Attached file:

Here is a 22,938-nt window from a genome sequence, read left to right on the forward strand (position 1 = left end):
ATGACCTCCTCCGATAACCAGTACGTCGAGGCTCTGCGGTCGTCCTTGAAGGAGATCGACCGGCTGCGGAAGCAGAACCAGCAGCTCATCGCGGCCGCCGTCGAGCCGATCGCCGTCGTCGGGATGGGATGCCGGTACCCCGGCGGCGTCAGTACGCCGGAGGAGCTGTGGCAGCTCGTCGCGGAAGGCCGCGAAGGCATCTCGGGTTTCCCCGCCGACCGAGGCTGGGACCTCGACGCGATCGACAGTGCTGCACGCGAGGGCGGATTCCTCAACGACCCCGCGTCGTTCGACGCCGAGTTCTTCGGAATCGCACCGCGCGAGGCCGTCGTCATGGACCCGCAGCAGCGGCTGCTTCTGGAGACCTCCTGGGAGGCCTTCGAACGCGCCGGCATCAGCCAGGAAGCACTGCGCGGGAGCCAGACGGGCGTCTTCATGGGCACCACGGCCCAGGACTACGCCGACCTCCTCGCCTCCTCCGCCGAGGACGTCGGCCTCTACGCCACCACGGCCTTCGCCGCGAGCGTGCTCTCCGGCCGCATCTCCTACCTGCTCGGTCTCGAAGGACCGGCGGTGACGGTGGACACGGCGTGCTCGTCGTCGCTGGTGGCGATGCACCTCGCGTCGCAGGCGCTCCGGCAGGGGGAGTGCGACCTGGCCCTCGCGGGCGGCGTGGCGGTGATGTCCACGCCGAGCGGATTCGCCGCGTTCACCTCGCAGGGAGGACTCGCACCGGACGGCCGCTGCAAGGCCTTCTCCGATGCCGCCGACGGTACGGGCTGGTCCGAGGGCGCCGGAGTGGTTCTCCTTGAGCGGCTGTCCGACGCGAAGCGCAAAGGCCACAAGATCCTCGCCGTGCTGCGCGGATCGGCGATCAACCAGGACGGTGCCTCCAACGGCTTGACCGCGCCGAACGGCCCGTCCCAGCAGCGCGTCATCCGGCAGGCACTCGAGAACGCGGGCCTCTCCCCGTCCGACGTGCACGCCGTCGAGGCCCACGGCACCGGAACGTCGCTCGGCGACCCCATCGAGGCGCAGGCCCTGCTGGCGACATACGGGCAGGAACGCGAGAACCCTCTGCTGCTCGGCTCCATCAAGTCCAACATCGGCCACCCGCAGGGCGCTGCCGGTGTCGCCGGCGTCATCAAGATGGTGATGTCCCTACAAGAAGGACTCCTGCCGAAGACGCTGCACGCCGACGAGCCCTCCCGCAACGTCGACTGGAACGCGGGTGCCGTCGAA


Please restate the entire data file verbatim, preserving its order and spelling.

Here is a 22,938-nt window from a genome sequence, read left to right on the forward strand (position 1 = left end):
ATGACCTCCTCCGATAACCAGTACGTCGAGGCTCTGCGGTCGTCCTTGAAGGAGATCGACCGGCTGCGGAAGCAGAACCAGCAGCTCATCGCGGCCGCCGTCGAGCCGATCGCCGTCGTCGGGATGGGATGCCGGTACCCCGGCGGCGTCAGTACGCCGGAGGAGCTGTGGCAGCTCGTCGCGGAAGGCCGCGAAGGCATCTCGGGTTTCCCCGCCGACCGAGGCTGGGACCTCGACGCGATCGACAGTGCTGCACGCGAGGGCGGATTCCTCAACGACCCCGCGTCGTTCGACGCCGAGTTCTTCGGAATCGCACCGCGCGAGGCCGTCGTCATGGACCCGCAGCAGCGGCTGCTTCTGGAGACCTCCTGGGAGGCCTTCGAACGCGCCGGCATCAGCCAGGAAGCACTGCGCGGGAGCCAGACGGGCGTCTTCATGGGCACCACGGCCCAGGACTACGCCGACCTCCTCGCCTCCTCCGCCGAGGACGTCGGCCTCTACGCCACCACGGCCTTCGCCGCGAGCGTGCTCTCCGGCCGCATCTCCTACCTGCTCGGTCTCGAAGGACCGGCGGTGACGGTGGACACGGCGTGCTCGTCGTCGCTGGTGGCGATGCACCTCGCGTCGCAGGCGCTCCGGCAGGGGGAGTGCGACCTGGCCCTCGCGGGCGGCGTGGCGGTGATGTCCACGCCGAGCGGATTCGCCGCGTTCACCTCGCAGGGAGGACTCGCACCGGACGGCCGCTGCAAGGCCTTCTCCGATGCCGCCGACGGTACGGGCTGGTCCGAGGGCGCCGGAGTGGTTCTCCTTGAGCGGCTGTCCGACGCGAAGCGCAAAGGCCACAAGATCCTCGCCGTGCTGCGCGGATCGGCGATCAACCAGGACGGTGCCTCCAACGGCTTGACCGCGCCGAACGGCCCGTCCCAGCAGCGCGTCATCCGGCAGGCACTCGAGAACGCGGGCCTCTCCCCGTCCGACGTGCACGCCGTCGAGGCCCACGGCACCGGAACGTCGCTCGGCGACCCCATCGAGGCGCAGGCCCTGCTGGCGACATACGGGCAGGAACGCGAGAACCCTCTGCTGCTCGGCTCCATCAAGTCCAACATCGGCCACCCGCAGGGCGCTGCCGGTGTCGCCGGCGTCATCAAGATGGTGATGTCCCTACAAGAAGGACTCCTGCCGAAGACGCTGCACGCCGACGAGCCCTCCCGCAACGTCGACTGGAACGCGGGTGCCGTCGAA